A brand spanking New Year is the perfect time to use your brand of authority to make your content sticky with your ideal audience.
But how do you avoid scatter-shot tactics that dilute your impact and waste your time?
You get strategic by making five key decisions before creating your next piece of content.
Who’s it for? I once read a book draft that careened back and forth between beginner and advanced expert topics. When I asked “Who’s this for”, the author didn’t have a clue (which meant they’d wasted literally hundreds of hours).
But it’s not just books—every single email, podcast episode, blog post, video needs a clear, targeted audience. And the more niche you go, generally the better. (If you struggle with clarity on that, you might try my Client Avatar worksheet which you can download here.)
What’s my point of view? Your point of view is how you see the world you and your target audience live in. It’s the transformation you make in your audience—fleshed out into a belief system.
Maybe you believe that creativity isn’t just for the chosen few (creativity consultant). Or that everyone is a leader and their job is to find their voice (leadership consultant). Or that going cheap costs too much (designer).
Your belief system drives your content—and for that matter everything related to your brand. Let’s say you believe everyone is creative: if you were podcasting, you might interview everyday front-line folks making creative breakthroughs, not the same handful of celebrity innovators everyone else talks about.
Having an articulate, well-thought out point of view is like a giant neon sign pointing to the stickiest way to teach your brand of expertise.
What themes do I want to build the base of my authority? Even when you have a clear target audience and point of view, you still have plenty of choices on the themes—or lanes—of content you’ll embrace.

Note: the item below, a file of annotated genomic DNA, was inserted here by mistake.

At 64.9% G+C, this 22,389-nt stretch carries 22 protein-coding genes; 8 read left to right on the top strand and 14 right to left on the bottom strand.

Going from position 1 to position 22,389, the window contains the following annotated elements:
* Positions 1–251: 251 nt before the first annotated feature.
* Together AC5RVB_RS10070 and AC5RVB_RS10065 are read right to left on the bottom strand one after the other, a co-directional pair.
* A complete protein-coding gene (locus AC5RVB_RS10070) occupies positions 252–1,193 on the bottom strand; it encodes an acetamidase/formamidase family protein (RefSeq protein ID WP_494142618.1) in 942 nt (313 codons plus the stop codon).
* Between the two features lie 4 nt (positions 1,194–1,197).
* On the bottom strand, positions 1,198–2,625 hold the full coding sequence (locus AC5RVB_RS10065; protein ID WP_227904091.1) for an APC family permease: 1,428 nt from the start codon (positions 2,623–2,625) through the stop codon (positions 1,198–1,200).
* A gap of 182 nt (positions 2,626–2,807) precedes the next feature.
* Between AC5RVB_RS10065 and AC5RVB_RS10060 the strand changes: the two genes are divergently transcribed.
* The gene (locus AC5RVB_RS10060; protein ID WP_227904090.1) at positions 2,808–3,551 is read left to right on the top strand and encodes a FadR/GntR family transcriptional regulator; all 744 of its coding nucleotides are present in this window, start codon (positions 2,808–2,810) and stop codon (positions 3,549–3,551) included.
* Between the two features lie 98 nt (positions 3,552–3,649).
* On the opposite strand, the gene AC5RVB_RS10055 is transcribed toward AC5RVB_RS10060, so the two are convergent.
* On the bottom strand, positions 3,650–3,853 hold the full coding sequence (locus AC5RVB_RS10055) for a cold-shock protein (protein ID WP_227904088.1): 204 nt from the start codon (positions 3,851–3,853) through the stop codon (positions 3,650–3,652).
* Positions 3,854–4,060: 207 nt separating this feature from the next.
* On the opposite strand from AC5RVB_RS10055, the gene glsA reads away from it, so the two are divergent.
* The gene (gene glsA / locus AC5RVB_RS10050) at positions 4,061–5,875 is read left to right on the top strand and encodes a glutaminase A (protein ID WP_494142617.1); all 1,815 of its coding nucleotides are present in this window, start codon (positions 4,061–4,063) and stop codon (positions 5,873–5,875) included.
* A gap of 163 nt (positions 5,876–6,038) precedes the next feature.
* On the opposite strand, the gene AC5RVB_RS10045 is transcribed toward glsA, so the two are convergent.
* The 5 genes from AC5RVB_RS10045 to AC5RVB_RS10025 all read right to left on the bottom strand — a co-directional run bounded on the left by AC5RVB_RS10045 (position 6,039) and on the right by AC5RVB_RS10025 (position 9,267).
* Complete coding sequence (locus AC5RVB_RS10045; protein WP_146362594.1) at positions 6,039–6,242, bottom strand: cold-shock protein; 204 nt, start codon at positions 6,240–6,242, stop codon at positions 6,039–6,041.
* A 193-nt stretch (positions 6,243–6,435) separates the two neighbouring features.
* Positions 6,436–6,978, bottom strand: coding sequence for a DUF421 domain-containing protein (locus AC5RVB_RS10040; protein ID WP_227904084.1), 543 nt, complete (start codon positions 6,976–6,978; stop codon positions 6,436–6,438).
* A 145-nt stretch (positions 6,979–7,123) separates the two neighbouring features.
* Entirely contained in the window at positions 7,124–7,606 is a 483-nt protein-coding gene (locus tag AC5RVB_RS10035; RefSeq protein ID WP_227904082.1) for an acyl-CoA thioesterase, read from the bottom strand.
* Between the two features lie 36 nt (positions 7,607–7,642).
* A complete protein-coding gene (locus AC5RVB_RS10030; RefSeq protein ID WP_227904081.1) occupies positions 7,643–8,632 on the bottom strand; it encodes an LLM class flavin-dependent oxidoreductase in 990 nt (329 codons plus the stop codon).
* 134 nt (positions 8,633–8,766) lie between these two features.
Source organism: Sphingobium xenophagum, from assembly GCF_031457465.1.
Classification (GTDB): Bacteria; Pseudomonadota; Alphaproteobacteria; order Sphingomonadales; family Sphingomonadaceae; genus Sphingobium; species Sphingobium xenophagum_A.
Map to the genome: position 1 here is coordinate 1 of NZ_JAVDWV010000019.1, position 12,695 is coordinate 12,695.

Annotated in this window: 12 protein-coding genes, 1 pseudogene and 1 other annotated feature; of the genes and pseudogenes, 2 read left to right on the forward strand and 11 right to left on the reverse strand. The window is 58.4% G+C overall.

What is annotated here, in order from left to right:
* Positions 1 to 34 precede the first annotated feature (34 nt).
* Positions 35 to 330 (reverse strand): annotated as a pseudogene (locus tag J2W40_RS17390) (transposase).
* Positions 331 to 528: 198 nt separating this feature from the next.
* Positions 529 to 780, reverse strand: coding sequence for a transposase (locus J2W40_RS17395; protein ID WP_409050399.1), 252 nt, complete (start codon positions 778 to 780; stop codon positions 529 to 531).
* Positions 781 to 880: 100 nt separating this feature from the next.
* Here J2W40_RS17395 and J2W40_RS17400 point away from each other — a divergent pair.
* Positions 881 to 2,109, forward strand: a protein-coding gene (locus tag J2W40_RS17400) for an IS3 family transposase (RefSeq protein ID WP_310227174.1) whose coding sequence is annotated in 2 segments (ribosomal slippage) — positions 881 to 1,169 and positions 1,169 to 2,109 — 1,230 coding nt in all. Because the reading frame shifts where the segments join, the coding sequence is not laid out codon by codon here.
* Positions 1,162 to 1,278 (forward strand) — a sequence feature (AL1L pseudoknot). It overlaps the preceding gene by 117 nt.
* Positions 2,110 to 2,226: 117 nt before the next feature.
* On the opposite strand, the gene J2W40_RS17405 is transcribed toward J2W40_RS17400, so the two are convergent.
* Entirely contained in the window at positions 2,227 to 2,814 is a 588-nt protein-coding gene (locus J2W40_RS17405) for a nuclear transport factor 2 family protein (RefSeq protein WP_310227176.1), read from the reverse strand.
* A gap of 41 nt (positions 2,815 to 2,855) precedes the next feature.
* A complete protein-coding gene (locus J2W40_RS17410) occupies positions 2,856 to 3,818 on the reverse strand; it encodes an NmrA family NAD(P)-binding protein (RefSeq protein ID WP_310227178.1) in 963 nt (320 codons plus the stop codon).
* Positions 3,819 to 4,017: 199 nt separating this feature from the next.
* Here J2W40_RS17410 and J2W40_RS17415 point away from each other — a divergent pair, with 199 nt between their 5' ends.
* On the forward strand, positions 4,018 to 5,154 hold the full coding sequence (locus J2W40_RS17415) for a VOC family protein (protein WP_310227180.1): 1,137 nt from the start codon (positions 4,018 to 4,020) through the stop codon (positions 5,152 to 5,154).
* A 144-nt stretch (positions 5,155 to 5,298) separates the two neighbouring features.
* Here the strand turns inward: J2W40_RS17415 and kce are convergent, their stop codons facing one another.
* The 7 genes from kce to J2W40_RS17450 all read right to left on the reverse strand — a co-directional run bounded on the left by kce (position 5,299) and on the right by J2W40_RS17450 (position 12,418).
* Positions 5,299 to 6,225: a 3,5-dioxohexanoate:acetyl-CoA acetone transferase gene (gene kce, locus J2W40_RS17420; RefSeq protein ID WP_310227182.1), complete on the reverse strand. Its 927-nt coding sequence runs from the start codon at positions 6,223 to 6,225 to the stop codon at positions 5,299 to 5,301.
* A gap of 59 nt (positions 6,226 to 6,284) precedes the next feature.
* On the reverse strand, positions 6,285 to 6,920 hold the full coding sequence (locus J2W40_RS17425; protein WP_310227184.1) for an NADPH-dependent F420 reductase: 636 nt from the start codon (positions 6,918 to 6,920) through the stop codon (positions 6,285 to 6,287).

The creativity consultant—if say he’s focusing on a niche of B2B SaaS technology companies—might decide to write about increasing creativity in teams, mindset (how to think about creativity), creativity for software developers…you get the idea.
Choosing no more than a handful of themes will keep you focused, while still giving you plenty of depth to write about.
What format(s) suits me best? You want this to be about what comes naturally to you because that’s where your greatest chance for differentiation—and therefore stickiness—lies.
When are you firing on all cylinders: writing long-form content, drafting short snappy emails, interviewing podcast guests and/or video/live speaking?
If you’re just getting started, pick only one format and pour your efforts into that. The key is to find your rhythm, which means you’ll want to spend at least six (yes, six) months before pivoting to another format. It takes time and experimentation to get into the groove that attracts your ideal audience.
Which platforms will I play on? Think of platforms as engagement and distribution systems for your content.
Your website is a platform. Twitter, LinkedIn, Instagram and the like are platforms and there are countless other sites and people with platforms that might cater to your audience.
Ground zero is always your own site, since it’s your real estate and no one can ever take it away.
But other platforms offer you the opportunity to steadily reach and engage and grow new tribe members. If you’re just getting your sea legs, you might try picking a single social media platform to share your content.
And once you’ve got some traction, it’s time to try a little collaboration to grow your audience—like posting a piece on a complementary site or having them guest on your podcast.
It’s not that making your authority content sticky is hard—it’s that it’s almost impossible if you haven’t FIRST decided how to position yourself.